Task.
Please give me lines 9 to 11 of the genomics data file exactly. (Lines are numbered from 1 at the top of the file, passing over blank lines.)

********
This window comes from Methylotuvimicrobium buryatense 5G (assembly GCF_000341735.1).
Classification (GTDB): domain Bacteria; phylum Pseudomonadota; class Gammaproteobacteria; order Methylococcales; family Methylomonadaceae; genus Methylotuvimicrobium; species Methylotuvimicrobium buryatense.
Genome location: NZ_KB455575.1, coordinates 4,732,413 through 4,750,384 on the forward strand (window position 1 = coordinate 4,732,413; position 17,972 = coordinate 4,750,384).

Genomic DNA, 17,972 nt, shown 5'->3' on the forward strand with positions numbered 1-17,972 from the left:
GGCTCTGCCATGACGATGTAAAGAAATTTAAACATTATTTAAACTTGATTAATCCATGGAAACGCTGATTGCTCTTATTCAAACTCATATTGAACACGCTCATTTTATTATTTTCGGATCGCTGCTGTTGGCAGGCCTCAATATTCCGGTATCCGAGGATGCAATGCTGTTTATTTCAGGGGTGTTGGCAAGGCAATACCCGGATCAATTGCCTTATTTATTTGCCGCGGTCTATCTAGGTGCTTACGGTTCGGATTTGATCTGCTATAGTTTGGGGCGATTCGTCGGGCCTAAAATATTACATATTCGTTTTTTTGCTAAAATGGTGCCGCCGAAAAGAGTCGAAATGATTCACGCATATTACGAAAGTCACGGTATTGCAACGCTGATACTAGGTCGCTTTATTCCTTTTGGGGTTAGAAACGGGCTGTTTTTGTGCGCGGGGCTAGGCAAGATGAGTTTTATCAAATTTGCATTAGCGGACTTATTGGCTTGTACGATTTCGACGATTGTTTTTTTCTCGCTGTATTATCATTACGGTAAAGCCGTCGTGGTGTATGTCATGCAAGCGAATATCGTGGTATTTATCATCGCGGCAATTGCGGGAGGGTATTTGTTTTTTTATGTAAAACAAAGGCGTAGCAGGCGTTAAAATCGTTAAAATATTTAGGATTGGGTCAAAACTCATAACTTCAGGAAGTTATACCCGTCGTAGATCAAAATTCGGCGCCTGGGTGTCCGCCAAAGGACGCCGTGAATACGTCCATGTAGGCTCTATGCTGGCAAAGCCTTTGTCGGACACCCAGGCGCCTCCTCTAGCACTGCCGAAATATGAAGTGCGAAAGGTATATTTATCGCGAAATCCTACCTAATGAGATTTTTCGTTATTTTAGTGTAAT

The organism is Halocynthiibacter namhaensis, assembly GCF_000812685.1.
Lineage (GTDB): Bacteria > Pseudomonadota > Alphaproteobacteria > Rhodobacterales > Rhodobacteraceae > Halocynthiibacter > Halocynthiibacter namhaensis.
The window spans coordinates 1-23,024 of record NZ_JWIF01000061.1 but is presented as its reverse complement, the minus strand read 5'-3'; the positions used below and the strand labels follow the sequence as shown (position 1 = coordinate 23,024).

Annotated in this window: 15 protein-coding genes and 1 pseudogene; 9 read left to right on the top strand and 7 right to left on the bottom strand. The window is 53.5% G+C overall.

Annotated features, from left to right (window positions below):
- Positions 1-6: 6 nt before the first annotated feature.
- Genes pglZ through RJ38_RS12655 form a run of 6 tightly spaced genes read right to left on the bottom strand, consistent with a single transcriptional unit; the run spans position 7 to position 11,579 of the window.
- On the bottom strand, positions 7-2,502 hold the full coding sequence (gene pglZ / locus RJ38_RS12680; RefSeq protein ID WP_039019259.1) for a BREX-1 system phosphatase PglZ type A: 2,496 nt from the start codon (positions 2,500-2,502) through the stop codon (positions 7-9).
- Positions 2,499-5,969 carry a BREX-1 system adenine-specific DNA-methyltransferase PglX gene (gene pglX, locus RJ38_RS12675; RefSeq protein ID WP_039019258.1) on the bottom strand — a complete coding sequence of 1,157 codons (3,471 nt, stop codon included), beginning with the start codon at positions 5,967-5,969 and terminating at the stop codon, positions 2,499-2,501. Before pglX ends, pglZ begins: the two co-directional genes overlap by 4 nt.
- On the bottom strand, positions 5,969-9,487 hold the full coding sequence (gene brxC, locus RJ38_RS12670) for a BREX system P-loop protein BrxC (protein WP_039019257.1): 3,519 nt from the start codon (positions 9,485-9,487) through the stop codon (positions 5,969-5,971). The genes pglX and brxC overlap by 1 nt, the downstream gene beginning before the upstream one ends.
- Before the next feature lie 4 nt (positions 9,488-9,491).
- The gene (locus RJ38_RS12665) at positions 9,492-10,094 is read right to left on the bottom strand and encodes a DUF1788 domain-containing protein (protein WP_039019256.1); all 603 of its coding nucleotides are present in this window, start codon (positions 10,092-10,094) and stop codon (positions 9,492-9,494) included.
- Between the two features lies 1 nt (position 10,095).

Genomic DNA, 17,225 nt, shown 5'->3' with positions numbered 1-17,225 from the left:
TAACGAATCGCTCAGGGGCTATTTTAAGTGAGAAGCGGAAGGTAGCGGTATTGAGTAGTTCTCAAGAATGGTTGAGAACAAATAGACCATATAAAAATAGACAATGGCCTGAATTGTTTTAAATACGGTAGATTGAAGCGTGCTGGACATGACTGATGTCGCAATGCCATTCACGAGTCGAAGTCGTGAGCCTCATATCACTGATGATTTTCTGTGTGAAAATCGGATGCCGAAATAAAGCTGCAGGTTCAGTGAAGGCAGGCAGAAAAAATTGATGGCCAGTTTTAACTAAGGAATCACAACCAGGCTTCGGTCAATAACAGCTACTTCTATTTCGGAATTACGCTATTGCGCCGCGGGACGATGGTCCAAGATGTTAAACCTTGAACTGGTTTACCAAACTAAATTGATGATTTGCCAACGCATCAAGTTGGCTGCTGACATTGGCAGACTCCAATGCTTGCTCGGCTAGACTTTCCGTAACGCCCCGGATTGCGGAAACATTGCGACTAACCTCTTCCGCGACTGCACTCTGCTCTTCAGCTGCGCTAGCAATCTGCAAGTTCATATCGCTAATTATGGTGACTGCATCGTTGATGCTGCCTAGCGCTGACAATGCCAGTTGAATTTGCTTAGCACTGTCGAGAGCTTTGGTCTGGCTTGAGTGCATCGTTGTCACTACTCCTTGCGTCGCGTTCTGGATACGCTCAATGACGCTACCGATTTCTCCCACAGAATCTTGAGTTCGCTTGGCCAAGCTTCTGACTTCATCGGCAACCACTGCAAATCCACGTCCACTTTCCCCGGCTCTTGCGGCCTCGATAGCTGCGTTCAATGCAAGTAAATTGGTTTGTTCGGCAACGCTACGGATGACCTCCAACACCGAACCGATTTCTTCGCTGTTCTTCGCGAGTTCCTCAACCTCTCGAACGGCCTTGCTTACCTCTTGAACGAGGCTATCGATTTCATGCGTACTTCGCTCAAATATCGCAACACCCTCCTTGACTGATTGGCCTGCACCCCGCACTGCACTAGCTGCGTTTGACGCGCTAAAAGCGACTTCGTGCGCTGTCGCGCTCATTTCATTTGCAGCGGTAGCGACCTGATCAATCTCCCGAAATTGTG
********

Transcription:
Annotated in this window: 15 protein-coding genes and 1 pseudogene; 9 read left to right on the top strand and 7 right to left on the bottom strand. The window is 53.5% G+C overall.

Annotated features, from left to right (window positions below):
- Positions 1-6: 6 nt before the first annotated feature.